Monday, 23 February 2015

Farmhouse Style Jars and Shelf - Chalk Paint™ by Annie Sloan Review #1



I get a lot of marketing emails, most of which I don't have time to read thoroughly.  But when I got one about the outdoor possibilities of Chalk Paint™ decorative paint by Annie Sloan I had to respond.  I've read a lot about the paint, and seen some gorgeous pieces painted with it, but to be honest, the price for a quart of paint was holding me back.  I'll keep a tally of how many projects I can eke out of a quart. This year marks the 25th Anniversary for Chalk Paint™ decorative paint by Annie Sloan. 
They sent me two quarts of paint in colours I selected (Duck Egg and Old White), along with a sample pot of my third choice (Arles).  Also included were two small pots of Soft Wax (Clear and Dark), a gorgeous brush (which I apparently forgot to take a picture of), and the book, Quick and Easy Paint Transformations, by Annie Sloan (CICO Books).
What impressed me about the book is that there are so many effects to be achieved just from the way the paint is brushed on.  The thickness of the paint can be manipulated for different uses, and even the wax can be played with.  I can tell that Annie Sloan has fun working with this paint.  The book details numerous different techniques for using this paint and wax.  I can't wait to try more.
For my first project, I wanted to try something small and simple.  I had this little wooden rack/shelf/thingamajig that I found at the MCC thrift store and bought simply because it looked farmhousey. I think it was around one dollar because it was Wednesday and I drew a 75% off card at the till.  I have no idea what this thing's original purpose was.  After I bought it, I simply sanded and distressed it and called it a day.  It held my china platter in the kitchen for awhile.




I have used many different kinds of paint in my almost-seven years as a blogger and DIYer:  Regular latex wall paintacrylic craft paintoil painthomemade milk painthomemade "chalk" paint, etc.  And I've used a couple of different kinds of furniture waxes: Antiquax, and homemade from olive oil and beeswax.  I've never used a soft wax before.  So I was excited to try something different. 








I painted two thin coats of Old White, followed by a coat of Annie's clear wax.  The original paint job was really poorly done, so I didn't want to accentuate any of the drippy texture by using dark wax.  And as a bonus, I found a new use for it! After I removed one of those square dowel pieces that did nothing but get in the way near the bottom.  I loved how smooth the paint is going on.  And how quickly it dries.  It is quite absorbent, and I'm looking forward to finding out how it fares outside (without needing wax, they tell me).  Once dry, the Chalk Paint paint sucked up the wax as I applied it.  My favourite features of the paint are that it can be used without preparation (no sanding!), and ease of clean up (it took seconds to clean my brushes).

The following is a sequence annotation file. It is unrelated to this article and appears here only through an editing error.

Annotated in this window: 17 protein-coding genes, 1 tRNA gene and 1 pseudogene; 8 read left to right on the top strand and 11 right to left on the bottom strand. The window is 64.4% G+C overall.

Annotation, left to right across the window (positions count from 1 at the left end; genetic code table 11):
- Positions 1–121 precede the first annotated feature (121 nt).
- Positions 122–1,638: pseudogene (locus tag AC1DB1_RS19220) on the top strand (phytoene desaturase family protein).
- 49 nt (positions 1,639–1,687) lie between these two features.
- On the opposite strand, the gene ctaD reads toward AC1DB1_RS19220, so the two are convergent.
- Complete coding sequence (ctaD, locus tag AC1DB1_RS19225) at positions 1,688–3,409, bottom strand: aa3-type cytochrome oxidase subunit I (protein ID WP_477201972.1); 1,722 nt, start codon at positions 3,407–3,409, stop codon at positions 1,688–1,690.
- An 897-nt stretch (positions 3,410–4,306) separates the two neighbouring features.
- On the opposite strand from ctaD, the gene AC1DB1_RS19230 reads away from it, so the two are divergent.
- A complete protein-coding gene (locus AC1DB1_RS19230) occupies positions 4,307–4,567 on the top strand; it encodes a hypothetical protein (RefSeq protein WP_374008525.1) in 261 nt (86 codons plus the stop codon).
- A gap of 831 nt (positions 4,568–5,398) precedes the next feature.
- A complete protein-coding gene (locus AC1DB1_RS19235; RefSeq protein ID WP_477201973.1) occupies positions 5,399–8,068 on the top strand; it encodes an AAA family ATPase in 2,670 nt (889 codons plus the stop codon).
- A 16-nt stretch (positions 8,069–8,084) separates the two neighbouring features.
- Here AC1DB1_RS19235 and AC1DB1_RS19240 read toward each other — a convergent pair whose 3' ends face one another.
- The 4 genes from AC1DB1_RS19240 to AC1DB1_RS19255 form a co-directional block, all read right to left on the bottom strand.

Working with the Soft Wax is every bit as dreamy as I thought it would be.  You can apply it with a paintbrush!  No elbow grease required!  It was really easy to apply the dark wax and wipe it off (along with the clear wax first coat) to get the smooth finish and look I was going for.  I'm NEVER going back to hard wax!

Part two of the project:  I bought these jars at Target.  They each had an embossed frame on the side that I wanted to paint with chalkboard paint. (Note: Chalk Paint by Annie Sloan is not the same as chalkboard paint.  Chalk Paint got its name from the matte velvety finish, and it can be applied to virtually any surface without priming or sanding)


I attempted painting with chalkboard paint (cheap, from the Target dollar bin) right on the glass, but that quickly scraped off.  So then I tried opening an old can of Kilz primer, and all I got for my efforts was a bruised and cut knuckle and a dried up mess at the bottom of the can.  So I thought, Chalk Paint has a reputation that it can be used for anything, I'm going to try it as a primer.  I opened up the little sample pot of Arles, and painted two coats inside the embossed area of each jar.  For full coverage I should have done three coats.  Once that was dry, I proceeded with two coats of the chalkboard paint.  So far so good, I was able to gently rub chalk all over each tiny label without damage, and now they all seem to be holding up pretty well with the writing.  If it doesn't last, I'll just scrape it off again.



Since I was already in painting mode, and was dying to try out the Duck Egg Blue, I decided to paint the galvanized metal lids.  Two coats of Chalk paint, one coat of clear wax, and then dark wax to age the finish.  I'm quite happy with how they turned out!  And I love the Duck Egg colour.  It's the perfect grey-aqua, and will be tried next on my extra-distressed kitchen chairs.


Now, any ideas about what I should use these little jars for?  They're currently in the aqua kitchen because I have no appropriate wall to hang the shelf-thing on at this house.  I need a white kitchen, I think.

Stay tuned for more Chalk Paint by Annie Sloan projects!  Like my chairs, and my front porch bench, and . . .

Chalk Paint™ is available exclusively from over 35 hand-picked Annie Sloan Stockists located throughout Canada - and on-line. Find a full list of Canadian stockists at the following link: http://www.anniesloan.com/acatalog/Canadian_Stockists.html




Disclaimer: While I received free product in exchange for an honest review, all opinions expressed are solely my own.